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Monday, 11 November 1991
Page: 2801


Senator REYNOLDS —Is the Minister for Justice and Consumers Affairs aware of recent food studies released by the Australian Consumers Association showing that Australian residue standards for some pesticides fall well below the world standard? Furthermore, the Australian Consumers Association claims that in at least 75 cases, where our standards are more stringent than the international equivalent, the Pesticides and Agricultural Chemicals Committee of the National Health and Medical Research Council actually recommends lowering our current standards. Can the Minister assure the chamber that the National Food Authority standards will be set at a level at least equal with those set by the international standards body and, where we do have standards higher, that they will be maintained?


Senator TATE —Senator Reynolds raises a question which has been of great interest to the Senate, particularly in the discussions relating to the statute setting up the National Food Authority. During those deliberations it was made very, very clear indeed that there would be no lowering of the Australian standard in order to carry out some sort of theoretical harmonisation with international standards so far as the quality of food available in the Australian marketplace is concerned.

  The various levels of the matters to which the National Food Authority has to have regard have as their main criterion the question of the health and safety aspects of the food concerned. That will always remain the primary, pre-eminent criterion against which all other changes will be judged and assessed. I can assure Senator Reynolds that if there were any jeopardy to Australian food standards and the health of food available in the Australian marketplace as a result of some international standard being adopted which was apparently lower than the Australian standard, that would not be pursued because of the obvious detriment to Australian health that might be involved.   The sorts of assurances Senator Reynolds has sought can be given, and if anything further needs to be added to the answer I will seek the advice of the relevant Minister.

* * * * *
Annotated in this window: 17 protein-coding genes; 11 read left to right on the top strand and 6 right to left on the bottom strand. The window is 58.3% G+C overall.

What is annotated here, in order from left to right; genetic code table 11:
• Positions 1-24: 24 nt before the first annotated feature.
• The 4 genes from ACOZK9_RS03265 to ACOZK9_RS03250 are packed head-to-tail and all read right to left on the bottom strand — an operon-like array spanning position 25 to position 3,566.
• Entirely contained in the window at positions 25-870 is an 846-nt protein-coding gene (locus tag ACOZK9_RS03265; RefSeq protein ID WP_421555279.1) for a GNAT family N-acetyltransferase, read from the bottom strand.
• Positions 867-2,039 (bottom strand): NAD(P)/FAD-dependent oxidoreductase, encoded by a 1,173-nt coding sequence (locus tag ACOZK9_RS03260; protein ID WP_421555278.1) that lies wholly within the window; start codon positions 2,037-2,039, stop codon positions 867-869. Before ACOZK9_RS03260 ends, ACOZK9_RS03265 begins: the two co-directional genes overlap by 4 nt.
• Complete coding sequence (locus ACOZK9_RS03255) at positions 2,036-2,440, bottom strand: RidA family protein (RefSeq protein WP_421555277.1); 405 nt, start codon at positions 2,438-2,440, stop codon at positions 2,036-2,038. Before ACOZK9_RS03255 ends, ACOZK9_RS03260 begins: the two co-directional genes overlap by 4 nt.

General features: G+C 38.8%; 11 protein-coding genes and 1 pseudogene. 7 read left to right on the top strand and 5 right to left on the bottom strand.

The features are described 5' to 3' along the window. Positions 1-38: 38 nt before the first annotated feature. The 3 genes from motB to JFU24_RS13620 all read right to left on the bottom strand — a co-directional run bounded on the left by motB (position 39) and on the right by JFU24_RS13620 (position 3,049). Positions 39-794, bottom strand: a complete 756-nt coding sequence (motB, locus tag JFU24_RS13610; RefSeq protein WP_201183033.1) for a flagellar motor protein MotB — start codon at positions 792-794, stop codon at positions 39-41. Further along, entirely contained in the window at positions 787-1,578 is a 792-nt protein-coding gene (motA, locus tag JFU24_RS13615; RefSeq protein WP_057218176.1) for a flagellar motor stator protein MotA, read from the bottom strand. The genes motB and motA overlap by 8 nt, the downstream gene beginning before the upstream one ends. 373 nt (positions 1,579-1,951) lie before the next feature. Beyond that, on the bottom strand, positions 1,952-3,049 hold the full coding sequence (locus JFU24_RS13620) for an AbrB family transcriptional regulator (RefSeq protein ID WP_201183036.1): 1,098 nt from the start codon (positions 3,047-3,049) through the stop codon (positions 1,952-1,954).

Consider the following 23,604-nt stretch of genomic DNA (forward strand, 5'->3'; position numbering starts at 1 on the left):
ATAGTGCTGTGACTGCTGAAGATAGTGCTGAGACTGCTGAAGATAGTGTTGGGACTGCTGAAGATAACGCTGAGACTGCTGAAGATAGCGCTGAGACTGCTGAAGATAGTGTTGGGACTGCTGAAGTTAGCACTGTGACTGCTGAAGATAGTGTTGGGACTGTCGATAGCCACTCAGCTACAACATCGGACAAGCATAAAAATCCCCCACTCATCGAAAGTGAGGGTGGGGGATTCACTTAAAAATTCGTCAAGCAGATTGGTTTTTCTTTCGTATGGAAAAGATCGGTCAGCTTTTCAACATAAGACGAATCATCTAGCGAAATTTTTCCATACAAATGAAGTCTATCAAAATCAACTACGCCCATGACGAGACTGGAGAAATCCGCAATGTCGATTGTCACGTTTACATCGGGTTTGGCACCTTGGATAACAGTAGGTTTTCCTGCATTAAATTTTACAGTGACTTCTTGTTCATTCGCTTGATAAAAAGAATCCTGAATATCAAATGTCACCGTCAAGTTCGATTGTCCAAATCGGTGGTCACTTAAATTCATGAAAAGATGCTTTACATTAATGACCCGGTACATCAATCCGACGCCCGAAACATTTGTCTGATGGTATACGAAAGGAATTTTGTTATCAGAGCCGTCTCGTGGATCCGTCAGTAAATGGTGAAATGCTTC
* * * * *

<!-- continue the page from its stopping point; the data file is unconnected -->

Senator REYNOLDS —Mr President, I ask a supplementary question. I appreciate the Minister's response, but there seems to have been no response in regard to the Australian Consumers Association. Are its claims wrong? If so, should we reassure people who have read these reports that they are in fact wrong, or should the Australian Consumers Association actually meet with the Pesticides and Agricultural Chemicals Committee to resolve their differences?


Senator TATE —Of course it would be professionally responsible for the Australian Consumers Association to deal with the relevant body and make a submission in the proper form if it still has misgivings and concerns. But these sorts of issues were dealt with exhaustively, particularly in the Senate committee established to examine the statutory charter that was given by this Parliament to the National Food Authority recently. The sorts of concerns that the Australian Consumers Association have raised this time are really able to be answered in terms of the statute to which I refer.